JournaL

:
Management of
Intractable Spontaneous
Epistaxis
Oleh : Holy Fitria Ariani (FK UPH)
Saddam Sudarsono (FK UPN)
 Defined as acute hemorrhage from the nostril, nasal
cavity, or nasopharynx.
 The most common otolaryngology and accounts for
~1 in 200 emergency room consultations.
 The majority of cases are controlled with common
first-line interventions such as chemical or electrical
cautery, the application of hemostatic agents, or
short-term anterior nasal packs.
 However, there is a subset of patients with
intractable spontaneous epistaxis who continue to
bleed and require more aggressive therapy.




Epistaxis are…
Most common causes of Epistaxis
 Intractable epistaxis is defined as recurrent or persistent
bleeding after appropriate conservative treatment, or
multiple episodes of epistaxis over a short period of time,
each requiring medical attention.

 Intractable epistaxis usually arises from the posterior or
superior parts of the nasal cavity, and is therefore not
readily controllable by direct pressure, topical cauterisation
or anterior nasal packing.

Interactable Epistaxis
 With improvements in both endoscopic and endovascular
techniques, transnasal endoscopic sphenopalatine artery
ligation (TESPAL) and arterial embolization have gained
popularity over the traditional approach. Both techniques can
be successful in controlling intractable epistaxis but the
decision to use one versus the other can be challenging.
 This article will focus on the management of intractable
spontaneous epistaxis and discuss the role of TESPAL and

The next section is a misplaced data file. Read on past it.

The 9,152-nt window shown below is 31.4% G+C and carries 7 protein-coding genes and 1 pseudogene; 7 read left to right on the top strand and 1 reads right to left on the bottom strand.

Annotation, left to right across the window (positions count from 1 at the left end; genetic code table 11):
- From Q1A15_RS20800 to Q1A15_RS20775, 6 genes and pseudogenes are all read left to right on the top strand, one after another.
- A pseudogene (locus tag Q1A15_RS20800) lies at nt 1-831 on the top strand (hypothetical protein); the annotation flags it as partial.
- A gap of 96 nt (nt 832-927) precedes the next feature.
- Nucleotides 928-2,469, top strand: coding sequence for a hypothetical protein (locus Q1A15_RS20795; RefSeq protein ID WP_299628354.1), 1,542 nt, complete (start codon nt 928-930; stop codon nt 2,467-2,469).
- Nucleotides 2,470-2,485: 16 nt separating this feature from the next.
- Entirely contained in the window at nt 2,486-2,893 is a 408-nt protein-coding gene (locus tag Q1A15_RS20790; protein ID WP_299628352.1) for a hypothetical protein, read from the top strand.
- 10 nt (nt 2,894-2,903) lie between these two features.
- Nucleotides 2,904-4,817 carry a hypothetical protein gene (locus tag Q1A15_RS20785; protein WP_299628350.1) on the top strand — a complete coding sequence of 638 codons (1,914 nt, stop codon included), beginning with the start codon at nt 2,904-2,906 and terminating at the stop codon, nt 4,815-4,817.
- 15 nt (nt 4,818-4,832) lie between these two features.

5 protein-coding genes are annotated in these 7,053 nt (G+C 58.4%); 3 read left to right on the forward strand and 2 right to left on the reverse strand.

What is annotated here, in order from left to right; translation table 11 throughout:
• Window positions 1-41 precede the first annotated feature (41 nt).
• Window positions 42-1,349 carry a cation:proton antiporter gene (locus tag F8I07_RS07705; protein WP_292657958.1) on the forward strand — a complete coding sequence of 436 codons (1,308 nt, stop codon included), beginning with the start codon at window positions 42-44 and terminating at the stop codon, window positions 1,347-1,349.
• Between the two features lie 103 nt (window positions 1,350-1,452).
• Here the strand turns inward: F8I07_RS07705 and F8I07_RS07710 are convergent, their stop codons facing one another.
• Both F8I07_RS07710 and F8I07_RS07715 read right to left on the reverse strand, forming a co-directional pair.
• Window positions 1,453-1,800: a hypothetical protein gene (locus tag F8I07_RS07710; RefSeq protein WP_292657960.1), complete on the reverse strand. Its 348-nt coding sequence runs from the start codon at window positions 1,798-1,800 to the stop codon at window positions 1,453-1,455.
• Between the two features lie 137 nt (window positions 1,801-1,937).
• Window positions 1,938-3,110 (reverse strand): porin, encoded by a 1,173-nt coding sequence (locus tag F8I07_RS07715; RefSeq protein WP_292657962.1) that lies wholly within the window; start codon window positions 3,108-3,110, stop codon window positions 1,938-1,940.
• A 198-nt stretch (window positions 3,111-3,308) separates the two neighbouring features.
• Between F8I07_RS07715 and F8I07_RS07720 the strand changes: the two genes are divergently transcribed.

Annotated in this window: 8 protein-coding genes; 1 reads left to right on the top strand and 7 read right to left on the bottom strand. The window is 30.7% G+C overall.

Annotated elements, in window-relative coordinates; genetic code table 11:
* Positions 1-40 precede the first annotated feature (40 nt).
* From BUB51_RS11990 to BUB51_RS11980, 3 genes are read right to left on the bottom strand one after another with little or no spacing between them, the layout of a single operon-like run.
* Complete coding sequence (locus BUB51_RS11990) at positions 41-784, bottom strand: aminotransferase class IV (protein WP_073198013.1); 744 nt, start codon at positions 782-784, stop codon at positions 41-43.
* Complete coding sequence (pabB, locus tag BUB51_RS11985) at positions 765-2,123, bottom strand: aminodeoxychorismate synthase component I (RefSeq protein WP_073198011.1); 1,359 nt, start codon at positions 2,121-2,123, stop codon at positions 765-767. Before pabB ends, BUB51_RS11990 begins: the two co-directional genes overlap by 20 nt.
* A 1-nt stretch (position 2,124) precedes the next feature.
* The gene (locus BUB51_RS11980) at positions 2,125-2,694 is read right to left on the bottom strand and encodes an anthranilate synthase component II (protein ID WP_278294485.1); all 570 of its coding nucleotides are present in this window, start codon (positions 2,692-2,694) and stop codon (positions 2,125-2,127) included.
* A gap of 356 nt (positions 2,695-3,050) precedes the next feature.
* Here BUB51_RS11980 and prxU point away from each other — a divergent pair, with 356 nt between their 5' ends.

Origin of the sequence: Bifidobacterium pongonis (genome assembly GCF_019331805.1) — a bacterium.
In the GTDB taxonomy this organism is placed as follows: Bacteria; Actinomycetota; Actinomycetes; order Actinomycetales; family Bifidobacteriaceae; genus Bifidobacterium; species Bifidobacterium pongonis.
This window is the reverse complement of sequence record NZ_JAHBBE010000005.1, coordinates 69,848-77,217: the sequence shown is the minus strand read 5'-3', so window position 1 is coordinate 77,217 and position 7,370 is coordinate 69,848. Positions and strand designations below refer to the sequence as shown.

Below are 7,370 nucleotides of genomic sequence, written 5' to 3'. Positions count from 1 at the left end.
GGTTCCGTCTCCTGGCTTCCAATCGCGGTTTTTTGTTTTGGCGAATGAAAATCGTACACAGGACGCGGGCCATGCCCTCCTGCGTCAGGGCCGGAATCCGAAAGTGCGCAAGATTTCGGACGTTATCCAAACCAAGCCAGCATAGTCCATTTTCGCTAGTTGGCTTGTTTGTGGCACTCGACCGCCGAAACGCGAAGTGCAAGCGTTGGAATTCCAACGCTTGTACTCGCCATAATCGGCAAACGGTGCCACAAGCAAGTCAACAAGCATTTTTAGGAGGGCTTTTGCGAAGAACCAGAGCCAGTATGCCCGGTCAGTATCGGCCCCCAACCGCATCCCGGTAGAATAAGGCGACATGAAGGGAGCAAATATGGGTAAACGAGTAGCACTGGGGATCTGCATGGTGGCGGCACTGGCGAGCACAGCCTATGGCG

embolization as it pertains to this challenging clinical scenario.

 Blood Supply of Nasal Cavity
Anatomy
 The vascular supply of the nasal cavity arises from
terminal branches derived from both the internal
carotid artery (ICA) and the external carotid artery
(ECA).
 The majority of epistaxis occurs on the anterior nasal
septum at a region called Little’s area, which is sup-
plied by Kiesselbach’s plexus.
 Because of inherent challenges with visualization and
poor treatment localization, the majority of
intractable epistaxis cases would be classified as
posterior epistaxis.



 the most common artery involved in posterior
intractable epistaxis is the Sphenopalatine Artery
(SPA).
 The SPA is a terminal branch of the internal maxillary
artery (IMA) and enters the nasal cavity in the region
of the posterior attachment of the middle turbinate
through the sphenopalatine foramen (SPF).
 Epistaxis from the (Anterior Ethmoid Artery) AEA is
less common and is typically associated with midface
trauma or iatrogenic injury during endoscopic sinus
surgery.


 Before the definitive management of intractable
epistaxis, several important interventions should be
used to optimize treatment success.
 The first priority is to control or slow the active